Obesity: Even your breath can't hide it
Some people put on weight more easily than others. Is this entirely genetics, or gut microbes, or both?
Tue, Mar 26, 2013 at 11:11 AM
Obesity has its obvious manifestations; it's a disease that is difficult to conceal. And now, doctors say they can even smell it on your breath.
Doctors from Cedars-Sinai Medical Center in Los Angeles say certain gas-emitting microbes living in the human gut might determine one's propensity for packing on too many pounds; and the presence of methane and hydrogen on one's breath from these microbes is closely related to excess body weight and body fat.
These doctors concede that overeating and a lack of activity are the primary causes of obesity. Yet other factors — namely, the abundance or reduction of certain microbes that line the intestines, detectable on the breath — also may contribute to excessive weight gain.
Their work will appear online March 28 in the Journal of Clinical Endocrinology & Metabolism.
The concept that gut microbes are linked to obesity is not new. Dozens of papers have been written on the topic in the last few years alone. Scientists don't understand, however, which microbes are the chief culprits. [Why We're Fat: 8 Surprising Causes of Obesity]
Doctors led by Ruchi Mathur, director of the Cedars-Sinai Diabetes Outpatient Treatment and Education Center, focused on a methane-producing microbe called Methanobrevibacter smithii. The theory is that M. smithii eats the hydrogen produced by other microorganisms in the gut. Lower hydrogen levels, in turn, increase fermentation in the gut, allowing the body to absorb more nutrients and more energy, or calories, from food.
"Usually, the microorganisms living in the digestive tract benefit us by helping convert food into energy," said Mathur. "However, when this particular organism, M. smithii, becomes overabundant, it may alter this balance in a way that causes someone to be more likely to gain weight."
Mathur's previous study on rats, published last year, seemed to indicate that M. smithii promoted weight gain. An abundance of M. smithii could leave detectable levels of methane on the breath of obese human subjects as smoking-gun evidence of this microbe's role in obesity, Mathur said.
So, Mathur's group analyzed the breath of 792 people. They found that the subjects either had normal breath content, higher concentrations of methane, higher levels of hydrogen, or higher levels of both gases. Those who tested positive for high concentrations of both gases had significantly higher body mass indexes and higher percentages of body fat.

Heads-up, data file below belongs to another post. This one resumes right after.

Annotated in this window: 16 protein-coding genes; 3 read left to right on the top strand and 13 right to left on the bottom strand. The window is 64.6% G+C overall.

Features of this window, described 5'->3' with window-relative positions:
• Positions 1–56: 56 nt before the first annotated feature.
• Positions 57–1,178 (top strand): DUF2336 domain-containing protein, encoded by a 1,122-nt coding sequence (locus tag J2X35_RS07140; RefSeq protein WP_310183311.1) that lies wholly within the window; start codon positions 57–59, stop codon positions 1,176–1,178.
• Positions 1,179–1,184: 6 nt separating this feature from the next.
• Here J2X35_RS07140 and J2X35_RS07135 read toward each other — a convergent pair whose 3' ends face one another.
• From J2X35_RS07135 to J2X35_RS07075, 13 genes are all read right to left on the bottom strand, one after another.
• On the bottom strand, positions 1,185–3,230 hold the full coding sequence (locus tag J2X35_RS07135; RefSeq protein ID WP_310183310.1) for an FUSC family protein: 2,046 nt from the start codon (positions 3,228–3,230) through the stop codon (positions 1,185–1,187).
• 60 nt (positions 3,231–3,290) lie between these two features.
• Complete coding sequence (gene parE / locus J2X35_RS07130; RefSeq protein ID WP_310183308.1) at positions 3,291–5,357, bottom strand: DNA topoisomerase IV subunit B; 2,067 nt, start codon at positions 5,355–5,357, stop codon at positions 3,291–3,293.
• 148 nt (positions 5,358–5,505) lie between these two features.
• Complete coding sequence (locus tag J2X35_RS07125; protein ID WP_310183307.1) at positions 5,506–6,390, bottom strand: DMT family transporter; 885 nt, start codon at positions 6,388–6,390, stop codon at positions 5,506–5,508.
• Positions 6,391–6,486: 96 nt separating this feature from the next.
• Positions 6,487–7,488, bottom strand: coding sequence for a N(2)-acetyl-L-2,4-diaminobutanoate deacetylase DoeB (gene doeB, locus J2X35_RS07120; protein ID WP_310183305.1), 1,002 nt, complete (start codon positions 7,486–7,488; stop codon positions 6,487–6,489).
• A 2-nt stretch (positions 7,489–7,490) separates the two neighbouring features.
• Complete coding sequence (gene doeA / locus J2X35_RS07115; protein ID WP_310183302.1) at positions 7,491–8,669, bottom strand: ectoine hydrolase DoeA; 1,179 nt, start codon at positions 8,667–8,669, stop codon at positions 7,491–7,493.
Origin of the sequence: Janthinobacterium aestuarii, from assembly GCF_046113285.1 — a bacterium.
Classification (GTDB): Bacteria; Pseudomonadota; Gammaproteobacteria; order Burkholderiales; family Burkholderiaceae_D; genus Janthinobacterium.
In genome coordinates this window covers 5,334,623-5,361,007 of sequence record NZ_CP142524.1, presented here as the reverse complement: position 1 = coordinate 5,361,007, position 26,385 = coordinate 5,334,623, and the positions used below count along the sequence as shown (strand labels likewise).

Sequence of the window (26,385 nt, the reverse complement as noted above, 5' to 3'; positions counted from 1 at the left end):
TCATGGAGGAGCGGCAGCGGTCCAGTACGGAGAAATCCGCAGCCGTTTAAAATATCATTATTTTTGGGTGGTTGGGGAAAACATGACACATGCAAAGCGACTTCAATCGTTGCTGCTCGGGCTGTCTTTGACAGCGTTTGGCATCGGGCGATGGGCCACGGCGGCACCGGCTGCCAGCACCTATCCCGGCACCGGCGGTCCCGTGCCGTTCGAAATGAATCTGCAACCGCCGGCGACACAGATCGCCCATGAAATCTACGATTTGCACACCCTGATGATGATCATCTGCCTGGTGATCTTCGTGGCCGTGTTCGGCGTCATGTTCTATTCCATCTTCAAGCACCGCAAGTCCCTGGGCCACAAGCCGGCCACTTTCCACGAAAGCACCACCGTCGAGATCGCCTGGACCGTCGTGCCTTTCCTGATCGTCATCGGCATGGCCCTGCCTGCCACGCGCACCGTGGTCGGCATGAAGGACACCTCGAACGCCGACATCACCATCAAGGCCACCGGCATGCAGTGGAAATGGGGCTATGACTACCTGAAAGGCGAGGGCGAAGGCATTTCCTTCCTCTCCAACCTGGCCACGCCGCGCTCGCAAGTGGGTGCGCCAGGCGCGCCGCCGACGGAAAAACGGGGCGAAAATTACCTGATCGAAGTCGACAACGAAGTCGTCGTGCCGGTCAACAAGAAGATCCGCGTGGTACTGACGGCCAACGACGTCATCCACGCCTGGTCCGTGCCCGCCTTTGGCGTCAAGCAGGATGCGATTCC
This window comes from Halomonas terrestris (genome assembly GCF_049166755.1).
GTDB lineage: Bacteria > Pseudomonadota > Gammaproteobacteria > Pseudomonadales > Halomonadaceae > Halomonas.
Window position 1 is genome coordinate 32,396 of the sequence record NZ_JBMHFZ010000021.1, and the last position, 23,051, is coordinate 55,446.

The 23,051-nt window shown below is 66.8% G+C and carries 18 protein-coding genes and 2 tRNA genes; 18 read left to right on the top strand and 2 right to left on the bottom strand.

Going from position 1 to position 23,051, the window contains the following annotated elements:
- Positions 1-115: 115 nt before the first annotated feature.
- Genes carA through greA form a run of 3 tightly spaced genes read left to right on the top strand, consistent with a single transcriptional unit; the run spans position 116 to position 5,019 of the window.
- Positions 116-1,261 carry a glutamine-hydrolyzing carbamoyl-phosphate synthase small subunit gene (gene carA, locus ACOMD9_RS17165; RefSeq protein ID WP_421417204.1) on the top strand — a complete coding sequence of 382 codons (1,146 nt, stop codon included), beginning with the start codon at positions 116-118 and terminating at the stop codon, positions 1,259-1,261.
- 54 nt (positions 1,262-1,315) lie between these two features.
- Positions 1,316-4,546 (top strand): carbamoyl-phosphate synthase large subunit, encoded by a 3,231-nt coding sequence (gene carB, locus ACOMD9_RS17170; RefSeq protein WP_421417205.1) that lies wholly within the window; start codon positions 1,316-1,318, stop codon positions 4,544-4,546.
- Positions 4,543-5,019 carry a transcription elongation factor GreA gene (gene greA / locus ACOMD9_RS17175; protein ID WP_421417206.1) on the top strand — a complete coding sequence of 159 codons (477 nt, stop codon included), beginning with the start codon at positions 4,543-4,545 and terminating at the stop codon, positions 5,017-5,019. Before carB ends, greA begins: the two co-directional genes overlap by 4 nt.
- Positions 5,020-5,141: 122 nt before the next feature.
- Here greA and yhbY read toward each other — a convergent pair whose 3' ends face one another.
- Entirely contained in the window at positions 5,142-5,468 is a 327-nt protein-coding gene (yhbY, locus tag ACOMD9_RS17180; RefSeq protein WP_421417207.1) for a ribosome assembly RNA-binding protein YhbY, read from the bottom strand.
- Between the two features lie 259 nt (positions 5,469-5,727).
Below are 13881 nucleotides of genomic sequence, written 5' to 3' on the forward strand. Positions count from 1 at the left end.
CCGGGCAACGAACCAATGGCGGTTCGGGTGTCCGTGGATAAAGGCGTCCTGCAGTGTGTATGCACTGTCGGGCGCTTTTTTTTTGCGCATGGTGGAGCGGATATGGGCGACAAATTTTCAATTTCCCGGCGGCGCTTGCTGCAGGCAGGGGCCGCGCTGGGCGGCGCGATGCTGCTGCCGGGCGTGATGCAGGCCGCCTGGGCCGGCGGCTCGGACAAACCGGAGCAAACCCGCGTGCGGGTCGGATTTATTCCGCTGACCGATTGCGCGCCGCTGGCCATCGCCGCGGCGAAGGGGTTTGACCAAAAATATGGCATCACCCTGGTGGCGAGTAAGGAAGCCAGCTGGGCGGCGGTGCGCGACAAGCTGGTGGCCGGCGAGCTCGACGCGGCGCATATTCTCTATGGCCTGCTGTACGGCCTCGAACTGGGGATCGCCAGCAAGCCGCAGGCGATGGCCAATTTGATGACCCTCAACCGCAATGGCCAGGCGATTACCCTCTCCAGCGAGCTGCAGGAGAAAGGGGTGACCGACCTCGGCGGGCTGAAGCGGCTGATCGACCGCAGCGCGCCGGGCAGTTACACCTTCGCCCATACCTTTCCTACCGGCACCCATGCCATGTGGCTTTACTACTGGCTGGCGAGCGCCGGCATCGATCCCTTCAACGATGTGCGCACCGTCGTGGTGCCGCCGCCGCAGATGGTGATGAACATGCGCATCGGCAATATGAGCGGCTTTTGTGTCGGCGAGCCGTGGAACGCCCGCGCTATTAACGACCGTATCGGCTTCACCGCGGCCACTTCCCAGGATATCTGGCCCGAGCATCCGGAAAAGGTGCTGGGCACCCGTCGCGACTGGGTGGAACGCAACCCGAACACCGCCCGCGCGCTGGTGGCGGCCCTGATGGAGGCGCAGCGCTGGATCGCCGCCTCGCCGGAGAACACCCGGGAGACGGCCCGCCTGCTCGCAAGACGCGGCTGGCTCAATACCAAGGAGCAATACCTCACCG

But the presence of hydrogen with methane on the breath of obese subjects may indicate that more than the methane-producing M. smithii is to blame. Or, at a minimum, the picture is complex.
Indeed, French researchers publishing a study in June 2012 in the International Journal of Obesity found that the gut microbe Lactobacillus reuteri was most associated with obese subjects in conjunction with lower, not higher, levels of M. smithii. An earlier study by some of these same French researchers, published in the journal PLOS ONE in 2009, found excess M. smithii associated with anorexia.
Mathur's group also could not ascertain cause and effect: Is obesity caused by a certain imbalance of microbes, or does a diet associated with obesity — for example, highly processed foods rich in calories and low in nutrients — change the gut microbe flora in such a way that promotes obesity. That is, the obesity bug is not something one catches randomly like the flu. The microbes most recently associated with obesity are in all human guts, along with trillions of other microbes.
What is increasingly clear, however, is that some people put on weight more easily than others. Is this entirely genetics, or gut microbes, or both? Further studies of the gut microbe flora may lead to new insights … and therapies.
Christopher Wanjek is the author of a new novel, "Hey, Einstein!", a comical nature-versus-nurture tale about raising clones of Albert Einstein in less-than-ideal settings. His column, Bad Medicine, appears regularly on LiveScience.
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